Fifteensquared

Never knowingly undersolved.

Azed 1953

Posted by bridgesong on November 15th, 2009

bridgesong.

“Words may be false and full of art; sighs are the natural language of the heart”, by Thomas Shadwell is the quotation referred to here. The second part is obtained by the letters which are misprinted in the clues, the first part could be said to describe the setter’s aim. A normal misprints puzzle confines the misprints to the definition part of the clue, but here there are a number of clues with the misprint in the wordplay, even in anagrams. Having said that, there were a couple of fairly easy clues such as 35 across, 9 and 20 down to get started with and I found that it took me not much longer than usual to solve.  I’ve put the misprinted words in italics in each case.

There is the usual quotient of obscure words;   composing the clues so as to include a misprint proved surprisingly tricky, as I discovered when composing my competition entry.  In the circumstances it would be churlish to complain about surface readings.

Some years ago Azed commented that he might take advantage of a coincidence between the number of a puzzle and a significant date in history to introduce a theme, but there’s no reference here to the Coronation or the conquest of Everest.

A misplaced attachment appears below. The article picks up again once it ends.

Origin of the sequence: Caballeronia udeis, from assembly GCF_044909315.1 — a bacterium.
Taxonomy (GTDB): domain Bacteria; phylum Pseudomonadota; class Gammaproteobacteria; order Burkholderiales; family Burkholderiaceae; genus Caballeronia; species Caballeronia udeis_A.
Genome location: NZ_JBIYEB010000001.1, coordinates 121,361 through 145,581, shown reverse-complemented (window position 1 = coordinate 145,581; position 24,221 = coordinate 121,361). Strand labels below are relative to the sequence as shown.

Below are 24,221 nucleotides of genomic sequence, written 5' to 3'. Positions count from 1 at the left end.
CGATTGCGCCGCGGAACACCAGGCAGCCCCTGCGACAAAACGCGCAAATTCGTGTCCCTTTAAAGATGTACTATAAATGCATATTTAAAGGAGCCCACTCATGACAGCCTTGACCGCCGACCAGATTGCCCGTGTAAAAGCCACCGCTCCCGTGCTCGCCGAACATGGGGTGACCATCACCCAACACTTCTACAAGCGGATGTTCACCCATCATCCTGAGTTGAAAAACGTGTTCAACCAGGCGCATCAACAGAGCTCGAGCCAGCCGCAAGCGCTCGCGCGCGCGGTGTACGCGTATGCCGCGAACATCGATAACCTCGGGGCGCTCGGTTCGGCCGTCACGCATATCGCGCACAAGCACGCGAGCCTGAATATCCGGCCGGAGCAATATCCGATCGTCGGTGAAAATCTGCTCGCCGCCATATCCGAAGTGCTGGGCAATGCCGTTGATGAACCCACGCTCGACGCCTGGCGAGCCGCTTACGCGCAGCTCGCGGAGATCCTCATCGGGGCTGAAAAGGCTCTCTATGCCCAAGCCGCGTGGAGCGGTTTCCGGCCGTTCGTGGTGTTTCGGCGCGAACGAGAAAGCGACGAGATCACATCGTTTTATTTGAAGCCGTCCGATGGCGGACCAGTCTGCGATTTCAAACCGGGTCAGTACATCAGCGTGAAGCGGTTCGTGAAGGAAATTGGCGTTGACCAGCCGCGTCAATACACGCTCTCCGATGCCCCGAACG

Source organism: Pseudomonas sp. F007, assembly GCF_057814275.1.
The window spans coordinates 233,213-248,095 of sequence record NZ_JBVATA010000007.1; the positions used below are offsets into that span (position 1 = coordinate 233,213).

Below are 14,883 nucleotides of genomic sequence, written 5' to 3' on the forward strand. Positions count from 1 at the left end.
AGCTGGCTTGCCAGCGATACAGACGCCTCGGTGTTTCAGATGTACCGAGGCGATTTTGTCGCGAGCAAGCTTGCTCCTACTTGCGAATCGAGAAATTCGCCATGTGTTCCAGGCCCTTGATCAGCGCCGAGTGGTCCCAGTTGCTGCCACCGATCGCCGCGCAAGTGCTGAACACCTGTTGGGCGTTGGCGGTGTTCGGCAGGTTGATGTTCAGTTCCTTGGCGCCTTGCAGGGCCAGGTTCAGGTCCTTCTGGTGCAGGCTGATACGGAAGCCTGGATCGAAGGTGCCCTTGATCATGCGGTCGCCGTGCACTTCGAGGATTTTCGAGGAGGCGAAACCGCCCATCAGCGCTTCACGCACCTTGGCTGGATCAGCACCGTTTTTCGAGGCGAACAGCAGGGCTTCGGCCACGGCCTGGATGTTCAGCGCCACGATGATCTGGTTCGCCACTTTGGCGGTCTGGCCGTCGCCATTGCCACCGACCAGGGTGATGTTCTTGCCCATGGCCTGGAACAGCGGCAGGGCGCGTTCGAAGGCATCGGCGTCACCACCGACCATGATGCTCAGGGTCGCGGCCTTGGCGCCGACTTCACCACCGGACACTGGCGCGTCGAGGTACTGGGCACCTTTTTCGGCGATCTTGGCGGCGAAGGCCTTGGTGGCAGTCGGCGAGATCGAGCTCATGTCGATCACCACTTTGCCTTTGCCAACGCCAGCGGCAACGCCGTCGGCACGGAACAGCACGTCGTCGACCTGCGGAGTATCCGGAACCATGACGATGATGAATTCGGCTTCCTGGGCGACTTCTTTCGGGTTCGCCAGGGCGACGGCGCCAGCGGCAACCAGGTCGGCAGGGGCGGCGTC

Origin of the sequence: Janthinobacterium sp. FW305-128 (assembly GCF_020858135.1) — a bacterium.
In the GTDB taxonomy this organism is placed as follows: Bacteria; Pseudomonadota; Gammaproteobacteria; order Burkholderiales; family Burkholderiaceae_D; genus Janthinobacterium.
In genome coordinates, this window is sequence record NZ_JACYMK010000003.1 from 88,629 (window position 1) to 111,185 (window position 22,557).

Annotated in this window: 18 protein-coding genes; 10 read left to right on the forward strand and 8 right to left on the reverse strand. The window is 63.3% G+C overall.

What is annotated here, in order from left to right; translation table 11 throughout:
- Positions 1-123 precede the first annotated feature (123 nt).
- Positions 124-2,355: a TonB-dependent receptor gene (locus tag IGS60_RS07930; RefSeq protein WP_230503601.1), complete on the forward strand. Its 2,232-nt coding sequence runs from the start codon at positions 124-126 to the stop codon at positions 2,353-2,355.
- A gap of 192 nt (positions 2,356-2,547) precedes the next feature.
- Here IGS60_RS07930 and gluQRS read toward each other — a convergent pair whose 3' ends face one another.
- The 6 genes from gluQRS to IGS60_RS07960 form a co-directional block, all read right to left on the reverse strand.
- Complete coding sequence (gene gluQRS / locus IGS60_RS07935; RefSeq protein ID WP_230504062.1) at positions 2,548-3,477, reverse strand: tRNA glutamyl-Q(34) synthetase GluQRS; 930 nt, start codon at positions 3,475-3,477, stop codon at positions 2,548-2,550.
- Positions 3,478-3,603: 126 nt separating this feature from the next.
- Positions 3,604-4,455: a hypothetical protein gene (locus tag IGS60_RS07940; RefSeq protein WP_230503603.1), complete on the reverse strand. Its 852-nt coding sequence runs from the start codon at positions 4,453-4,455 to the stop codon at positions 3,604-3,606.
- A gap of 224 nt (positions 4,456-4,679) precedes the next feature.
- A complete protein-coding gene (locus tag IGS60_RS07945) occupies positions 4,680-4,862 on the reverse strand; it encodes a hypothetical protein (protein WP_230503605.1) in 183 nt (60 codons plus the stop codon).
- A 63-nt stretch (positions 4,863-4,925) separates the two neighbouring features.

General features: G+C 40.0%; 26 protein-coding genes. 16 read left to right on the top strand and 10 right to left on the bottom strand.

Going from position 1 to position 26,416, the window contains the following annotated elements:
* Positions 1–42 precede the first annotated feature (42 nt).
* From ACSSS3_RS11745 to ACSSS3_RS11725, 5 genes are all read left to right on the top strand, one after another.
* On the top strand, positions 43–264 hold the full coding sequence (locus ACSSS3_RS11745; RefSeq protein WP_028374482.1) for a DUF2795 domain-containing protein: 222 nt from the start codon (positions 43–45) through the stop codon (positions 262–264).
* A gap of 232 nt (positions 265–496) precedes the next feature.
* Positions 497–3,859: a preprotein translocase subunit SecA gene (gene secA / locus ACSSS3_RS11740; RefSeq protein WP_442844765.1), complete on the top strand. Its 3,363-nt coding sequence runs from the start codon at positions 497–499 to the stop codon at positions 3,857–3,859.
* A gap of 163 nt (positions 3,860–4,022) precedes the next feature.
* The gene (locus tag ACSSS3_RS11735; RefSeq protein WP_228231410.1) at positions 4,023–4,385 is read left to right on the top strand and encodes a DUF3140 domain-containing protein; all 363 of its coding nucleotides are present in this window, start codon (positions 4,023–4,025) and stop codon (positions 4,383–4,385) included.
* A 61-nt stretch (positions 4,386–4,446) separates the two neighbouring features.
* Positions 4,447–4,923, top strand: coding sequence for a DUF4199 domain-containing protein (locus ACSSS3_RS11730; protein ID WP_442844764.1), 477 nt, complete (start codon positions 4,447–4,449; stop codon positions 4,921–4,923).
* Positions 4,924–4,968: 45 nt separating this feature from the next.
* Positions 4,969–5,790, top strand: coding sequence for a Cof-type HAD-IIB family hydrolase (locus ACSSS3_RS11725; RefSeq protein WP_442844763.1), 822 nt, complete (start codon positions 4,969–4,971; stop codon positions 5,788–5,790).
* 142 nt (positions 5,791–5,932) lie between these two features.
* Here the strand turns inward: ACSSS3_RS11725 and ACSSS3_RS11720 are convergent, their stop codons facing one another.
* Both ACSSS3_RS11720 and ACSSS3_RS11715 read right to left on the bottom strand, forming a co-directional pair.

Across
1 BISTORT BITS*(bite)+ORT. Another word for this is adderwort, and it’s there that Chambers gives the reference to curing snakebite.
7 FAGUS AG(silver – for salver) in FUS(s).   It’s the Latin name for beech.
12 PIPERIDINE PERI + D + I in PINE. Here the misprint is tripping for gripping, although my working hypothesis (before I worked out the quote) was trapping instead of tripping.
13 CRANTS C + RANTS. Sung for hung. It’s a word found in Hamlet, meaning the wreath hung over a maiden’s grave.
14 OLDMAN (h)OL(e) + DAMN*. The anagrind is slued (for glued); it’s an alternative spelling of slewed.  Apparently it’s an Australian usage.
15 AIRFLOW Cleverly hidden in maidenhair flowers. Draught for drought.
17 GREENEYE REEN in GEY + E. Rather for gather. It’s a small fish.
18 ADDIO ADD + I + 0. Tote for tots.  Vale here is the Latin word meaning farewell.
19 ARTEL LATER* (for lager); here the misprint is in the letters that form the (easy) anagram. Artel is one of those words which crop up fairly frequently in Azed crosswords.
21 LOWLY L(eague) + OWLY, which means owlish or dull-looking. Short for sport.
25 CAPLE CAP + LE(d). Led for lad. It’s an old word for a horse.
27 ELATERIN ELATER + IN. In for if. Elater is a skipjack beetle, and elaterin a purgative.
30 OECISTS CE(rev) in SO IT’S*. Backing for bucking. I must confess to never having come across this word before.
31 TRAUMA The competition word.
32 RUSSEL RU + LESS(rev). Rugger for rigger.
33 INGRATIATE RAT (=cur – for cup) + I in EATING*.
34 CUISH I in CUSH(y). Last for lust. The term refers to a kind of armour.
35 HAWSERS A S-SHREW*, with lines for fines.
Down
2 IPRINDOLE I + RIND in POLE (for pore).
3 SPARID SPA + RID. Sea for see.